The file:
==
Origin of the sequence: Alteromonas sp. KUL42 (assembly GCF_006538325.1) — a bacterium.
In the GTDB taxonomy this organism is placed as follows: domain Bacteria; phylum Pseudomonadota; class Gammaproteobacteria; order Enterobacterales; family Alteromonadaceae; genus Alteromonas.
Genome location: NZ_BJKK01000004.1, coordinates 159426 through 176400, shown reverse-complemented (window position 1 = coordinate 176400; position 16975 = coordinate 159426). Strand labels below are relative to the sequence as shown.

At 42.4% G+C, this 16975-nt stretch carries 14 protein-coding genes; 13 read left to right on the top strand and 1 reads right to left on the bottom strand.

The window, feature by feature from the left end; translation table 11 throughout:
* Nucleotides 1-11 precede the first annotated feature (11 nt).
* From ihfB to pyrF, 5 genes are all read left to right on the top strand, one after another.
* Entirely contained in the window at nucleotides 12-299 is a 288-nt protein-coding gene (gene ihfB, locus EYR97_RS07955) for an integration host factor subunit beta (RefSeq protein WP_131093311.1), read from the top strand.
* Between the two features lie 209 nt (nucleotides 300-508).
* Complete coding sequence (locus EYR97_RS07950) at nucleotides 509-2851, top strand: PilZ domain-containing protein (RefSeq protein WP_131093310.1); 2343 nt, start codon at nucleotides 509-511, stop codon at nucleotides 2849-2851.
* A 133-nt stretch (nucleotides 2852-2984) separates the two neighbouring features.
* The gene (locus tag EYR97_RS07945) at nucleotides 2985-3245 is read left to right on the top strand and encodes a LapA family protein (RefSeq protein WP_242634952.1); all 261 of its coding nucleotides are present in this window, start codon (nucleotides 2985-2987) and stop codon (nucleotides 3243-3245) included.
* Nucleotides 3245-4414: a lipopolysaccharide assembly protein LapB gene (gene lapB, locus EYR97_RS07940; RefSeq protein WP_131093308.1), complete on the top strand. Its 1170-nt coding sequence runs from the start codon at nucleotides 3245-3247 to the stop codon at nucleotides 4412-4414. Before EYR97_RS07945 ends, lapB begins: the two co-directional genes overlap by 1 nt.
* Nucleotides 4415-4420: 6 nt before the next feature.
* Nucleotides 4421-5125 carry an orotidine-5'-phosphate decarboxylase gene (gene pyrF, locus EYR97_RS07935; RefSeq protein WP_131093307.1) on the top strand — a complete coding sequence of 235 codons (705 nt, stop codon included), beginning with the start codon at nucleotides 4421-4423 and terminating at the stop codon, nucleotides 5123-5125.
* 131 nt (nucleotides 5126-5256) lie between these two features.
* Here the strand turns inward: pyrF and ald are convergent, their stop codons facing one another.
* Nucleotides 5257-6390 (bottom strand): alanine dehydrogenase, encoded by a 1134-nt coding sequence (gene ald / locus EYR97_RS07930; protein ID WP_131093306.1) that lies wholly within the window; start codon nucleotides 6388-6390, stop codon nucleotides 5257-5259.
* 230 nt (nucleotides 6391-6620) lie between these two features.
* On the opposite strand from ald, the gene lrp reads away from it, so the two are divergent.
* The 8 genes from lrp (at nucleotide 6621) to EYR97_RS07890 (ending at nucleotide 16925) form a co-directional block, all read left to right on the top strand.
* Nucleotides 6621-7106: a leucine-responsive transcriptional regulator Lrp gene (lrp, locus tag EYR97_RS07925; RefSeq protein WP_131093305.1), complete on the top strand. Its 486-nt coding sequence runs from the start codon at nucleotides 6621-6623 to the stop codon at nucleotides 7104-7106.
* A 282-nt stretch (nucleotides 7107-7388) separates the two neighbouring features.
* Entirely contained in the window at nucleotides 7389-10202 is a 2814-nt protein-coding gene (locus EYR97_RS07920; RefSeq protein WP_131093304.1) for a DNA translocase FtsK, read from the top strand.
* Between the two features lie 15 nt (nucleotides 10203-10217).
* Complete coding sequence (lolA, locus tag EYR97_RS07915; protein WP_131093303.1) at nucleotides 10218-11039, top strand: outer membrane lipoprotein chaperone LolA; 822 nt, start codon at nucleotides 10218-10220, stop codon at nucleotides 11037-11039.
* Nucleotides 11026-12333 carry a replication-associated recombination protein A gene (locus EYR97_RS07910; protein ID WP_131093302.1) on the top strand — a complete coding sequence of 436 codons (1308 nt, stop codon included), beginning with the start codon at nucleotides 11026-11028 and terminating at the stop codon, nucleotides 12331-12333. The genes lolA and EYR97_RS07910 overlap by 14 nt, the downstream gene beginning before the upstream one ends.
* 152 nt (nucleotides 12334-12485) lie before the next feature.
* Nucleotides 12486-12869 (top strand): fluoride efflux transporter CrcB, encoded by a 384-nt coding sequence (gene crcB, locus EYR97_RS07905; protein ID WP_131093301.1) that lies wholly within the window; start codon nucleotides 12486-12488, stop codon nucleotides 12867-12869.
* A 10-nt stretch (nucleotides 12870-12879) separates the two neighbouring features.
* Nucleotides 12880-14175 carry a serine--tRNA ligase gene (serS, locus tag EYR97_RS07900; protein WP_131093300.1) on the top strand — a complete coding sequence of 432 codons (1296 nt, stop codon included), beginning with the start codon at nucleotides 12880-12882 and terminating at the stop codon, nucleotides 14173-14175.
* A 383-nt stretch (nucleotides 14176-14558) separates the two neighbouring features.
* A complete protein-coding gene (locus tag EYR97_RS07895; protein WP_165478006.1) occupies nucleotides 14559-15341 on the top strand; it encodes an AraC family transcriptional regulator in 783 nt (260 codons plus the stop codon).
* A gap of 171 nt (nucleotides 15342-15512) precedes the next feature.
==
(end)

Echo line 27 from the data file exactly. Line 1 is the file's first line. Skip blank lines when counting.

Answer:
* Nucleotides 11026-12333 carry a replication-associated recombination protein A gene (locus EYR97_RS07910; protein ID WP_131093302.1) on the top strand — a complete coding sequence of 436 codons (1308 nt, stop codon included), beginning with the start codon at nucleotides 11026-11028 and terminating at the stop codon, nucleotides 12331-12333. The genes lolA and EYR97_RS07910 overlap by 14 nt, the downstream gene beginning before the upstream one ends.